Do you believe in miracles?
Raja Petra Kamarudin
The Chairman of the Election Commission (EC) has proposed that the practice of putting up election posters during general and by-elections be done away with. According to his estimate, political parties spend about RM110 million just on election posters each general election. So, by stopping this practice, much money can be saved.
Now, a few things must be noted here. If RM110 million is spent on election posters, this would mean that nearly the entire amount has been spent by the ruling coalition, Barisan Nasional (BN), because what the opposition spends hardly touches RM2 million or so. So, almost 99% of the RM110 million comes from BN.
Secondly, a candidate cannot spend more than RM200,000 on his or her election campaign if he or she is contesting a parliamentary seat and RM100,000 for a state seat. So, how much can each political party spend then? Let us look at the last general election in 2004.
There are 219 parliamentary seats. At RM200,000 per seat, this comes to RM43,800,000. Then there are 505 state seats (minus Sarawak which has a separate state election). At RM100,000 per seat, this comes to RM50,500,000. The grand total for both parliamentary and state seats would therefore be RM94,300,000. That is how much BN can spend according to the law, RM94,300,000, and not a sen more than that. If they do, then they run foul of the law and their candidates can all be disqualified plus fined RM5,000 per person.
That is only the calculation for posters. What about mineral water with the BN logo, T-shirts, cell phones, banners, billboards, newspaper adverts, TV slots, and much, much more? Then there are the food parcels, petrol money, ang pows for both voters and election workers, etc.
It is said that BN, as a party, spends about RM1.5 billion for the general election. And this does not include the amount personally spent by the candidates, which is said to be anything between RM1 billion to RM1.5 billion in total. Each candidate has to set aside at least RM500,000 to RM3 million depending on where he or she is contesting, the more urban the seat and the larger the constituency, the higher the expenditure.
All told, BN cannot win the election unless the party and the candidates combined spend a total of RM2.5 billion to RM3 billion. That is the cost to win the general election and this is no secret.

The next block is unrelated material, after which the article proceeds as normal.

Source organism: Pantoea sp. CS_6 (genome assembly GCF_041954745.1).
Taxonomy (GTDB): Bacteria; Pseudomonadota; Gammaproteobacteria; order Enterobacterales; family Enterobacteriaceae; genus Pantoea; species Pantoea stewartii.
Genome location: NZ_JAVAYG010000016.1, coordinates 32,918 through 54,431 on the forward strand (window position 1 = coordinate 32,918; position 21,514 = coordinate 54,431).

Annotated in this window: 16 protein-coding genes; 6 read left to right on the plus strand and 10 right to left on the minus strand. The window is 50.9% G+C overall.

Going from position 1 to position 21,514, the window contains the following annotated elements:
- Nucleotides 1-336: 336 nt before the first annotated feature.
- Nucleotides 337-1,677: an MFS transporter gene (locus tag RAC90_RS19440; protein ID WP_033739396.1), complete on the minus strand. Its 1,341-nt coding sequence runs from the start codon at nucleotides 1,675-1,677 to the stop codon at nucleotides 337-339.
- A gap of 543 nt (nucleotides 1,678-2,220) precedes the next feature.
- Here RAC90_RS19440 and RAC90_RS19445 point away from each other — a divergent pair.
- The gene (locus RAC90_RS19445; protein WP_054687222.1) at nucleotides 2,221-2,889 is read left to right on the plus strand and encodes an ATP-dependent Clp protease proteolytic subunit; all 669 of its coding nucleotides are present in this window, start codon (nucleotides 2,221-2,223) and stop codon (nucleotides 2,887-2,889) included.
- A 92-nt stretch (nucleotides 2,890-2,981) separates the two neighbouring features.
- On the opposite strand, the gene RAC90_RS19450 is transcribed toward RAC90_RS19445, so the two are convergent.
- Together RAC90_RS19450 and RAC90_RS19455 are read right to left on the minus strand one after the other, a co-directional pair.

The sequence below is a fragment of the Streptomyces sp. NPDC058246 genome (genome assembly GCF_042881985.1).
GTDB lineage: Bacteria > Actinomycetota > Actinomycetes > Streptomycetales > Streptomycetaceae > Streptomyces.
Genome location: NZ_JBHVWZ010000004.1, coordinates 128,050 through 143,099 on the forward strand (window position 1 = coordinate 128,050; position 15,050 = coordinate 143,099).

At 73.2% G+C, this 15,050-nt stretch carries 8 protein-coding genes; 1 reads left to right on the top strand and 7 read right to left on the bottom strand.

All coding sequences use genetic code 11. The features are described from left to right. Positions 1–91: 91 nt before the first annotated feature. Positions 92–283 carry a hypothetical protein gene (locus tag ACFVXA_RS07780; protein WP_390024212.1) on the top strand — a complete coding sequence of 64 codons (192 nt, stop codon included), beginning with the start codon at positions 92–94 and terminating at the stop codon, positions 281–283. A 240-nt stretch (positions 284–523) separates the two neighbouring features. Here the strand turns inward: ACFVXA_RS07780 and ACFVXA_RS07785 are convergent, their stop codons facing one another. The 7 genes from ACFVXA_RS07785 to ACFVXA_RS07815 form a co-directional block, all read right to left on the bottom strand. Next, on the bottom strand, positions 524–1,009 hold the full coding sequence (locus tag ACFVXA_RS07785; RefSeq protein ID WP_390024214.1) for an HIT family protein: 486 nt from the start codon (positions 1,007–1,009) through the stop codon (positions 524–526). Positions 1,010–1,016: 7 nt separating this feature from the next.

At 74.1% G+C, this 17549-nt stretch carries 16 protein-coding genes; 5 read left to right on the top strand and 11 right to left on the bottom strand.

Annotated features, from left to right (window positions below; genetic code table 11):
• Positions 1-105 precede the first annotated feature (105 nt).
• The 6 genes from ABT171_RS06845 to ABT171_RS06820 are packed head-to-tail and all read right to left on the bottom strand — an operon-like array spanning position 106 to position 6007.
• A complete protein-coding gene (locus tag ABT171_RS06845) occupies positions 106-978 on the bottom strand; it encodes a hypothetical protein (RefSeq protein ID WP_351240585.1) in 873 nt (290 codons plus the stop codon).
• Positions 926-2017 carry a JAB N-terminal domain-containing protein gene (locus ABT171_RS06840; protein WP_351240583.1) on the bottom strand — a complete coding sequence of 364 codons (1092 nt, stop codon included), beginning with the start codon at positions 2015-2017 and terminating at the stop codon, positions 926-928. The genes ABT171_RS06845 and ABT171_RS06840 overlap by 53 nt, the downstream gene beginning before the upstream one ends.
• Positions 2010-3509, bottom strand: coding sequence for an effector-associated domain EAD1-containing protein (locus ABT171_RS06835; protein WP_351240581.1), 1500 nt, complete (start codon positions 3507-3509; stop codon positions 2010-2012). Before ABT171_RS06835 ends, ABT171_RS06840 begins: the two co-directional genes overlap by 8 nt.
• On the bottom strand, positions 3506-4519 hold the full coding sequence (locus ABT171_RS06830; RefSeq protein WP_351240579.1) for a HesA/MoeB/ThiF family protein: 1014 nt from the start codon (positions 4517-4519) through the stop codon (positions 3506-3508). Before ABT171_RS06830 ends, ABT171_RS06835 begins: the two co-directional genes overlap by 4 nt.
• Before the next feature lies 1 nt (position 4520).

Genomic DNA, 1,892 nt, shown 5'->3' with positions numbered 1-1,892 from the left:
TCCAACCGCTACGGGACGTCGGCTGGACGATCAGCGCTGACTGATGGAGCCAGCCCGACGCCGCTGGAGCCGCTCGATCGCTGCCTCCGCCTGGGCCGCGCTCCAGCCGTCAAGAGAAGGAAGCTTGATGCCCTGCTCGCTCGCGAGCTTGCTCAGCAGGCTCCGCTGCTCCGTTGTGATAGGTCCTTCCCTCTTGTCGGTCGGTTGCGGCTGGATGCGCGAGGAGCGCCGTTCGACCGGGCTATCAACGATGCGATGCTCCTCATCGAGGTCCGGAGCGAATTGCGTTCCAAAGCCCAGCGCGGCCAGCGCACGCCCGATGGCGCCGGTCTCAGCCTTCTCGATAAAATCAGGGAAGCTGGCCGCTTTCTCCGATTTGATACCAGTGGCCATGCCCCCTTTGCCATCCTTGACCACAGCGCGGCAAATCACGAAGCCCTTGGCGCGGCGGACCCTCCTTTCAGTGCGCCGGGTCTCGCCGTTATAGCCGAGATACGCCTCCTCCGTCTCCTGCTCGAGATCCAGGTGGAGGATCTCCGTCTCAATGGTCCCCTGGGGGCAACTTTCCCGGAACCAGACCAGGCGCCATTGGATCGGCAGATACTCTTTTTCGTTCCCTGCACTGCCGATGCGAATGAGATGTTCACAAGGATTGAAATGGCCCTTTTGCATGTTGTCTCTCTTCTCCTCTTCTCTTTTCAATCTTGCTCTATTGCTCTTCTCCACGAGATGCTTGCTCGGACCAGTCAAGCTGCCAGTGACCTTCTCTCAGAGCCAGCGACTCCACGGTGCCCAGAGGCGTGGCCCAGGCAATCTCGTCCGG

Take Sabah as one example. It has only 25 parliamentary seats. But the bill for Sabah BN is about RM200 million. And, again, this does not include what the candidates spend individually. According to the EC, the recent Pangkalan Pasir by-election cost BN about RM3.5 million when it should have been only RM100,000. I personally know BN candidates who spend anything from RM1 million to RM3 million in the election, far more than the RM100,000 or RM200,000 allowed under the law.
What begs answers now is: would this not make all the BN candidates disqualified? How come they are still in office? They should not only be removed but fined RM5,000 on top of that.
Thirdly, with the billions BN spends to win the election, how can the opposition compete when even RM1 million is a king’s ransom to the cash-strapped opposition parties? Maybe PAS can afford to spend a bit of money, but even then it cannot afford more than RM10 million. Even if we include what the candidates spend personally, it would still be only about RM15 million or so.
In short, with what BN has at its disposal in terms of machinery, infrastructure and finance (most which is government-owned, may I add — meaning it belongs to the nation and not the party) the opposition has a snowball’s chance in hell of ousting the ruling party and forming the next government. That is the reality of the situation. And when money talks and bullshit walks, rest assured BN will be in power for a long, long time.
Okay, let us move on. Let us assume that BN follows the law and spends only what it is allowed, let us assume that BN does not abuse government facilities and infrastructure and use them as its personal election machinery, let us assume BN plays fair and the EC does not rig the election, (and therefore let us also assume pigs can fly), would this give the opposition parties a level playing field?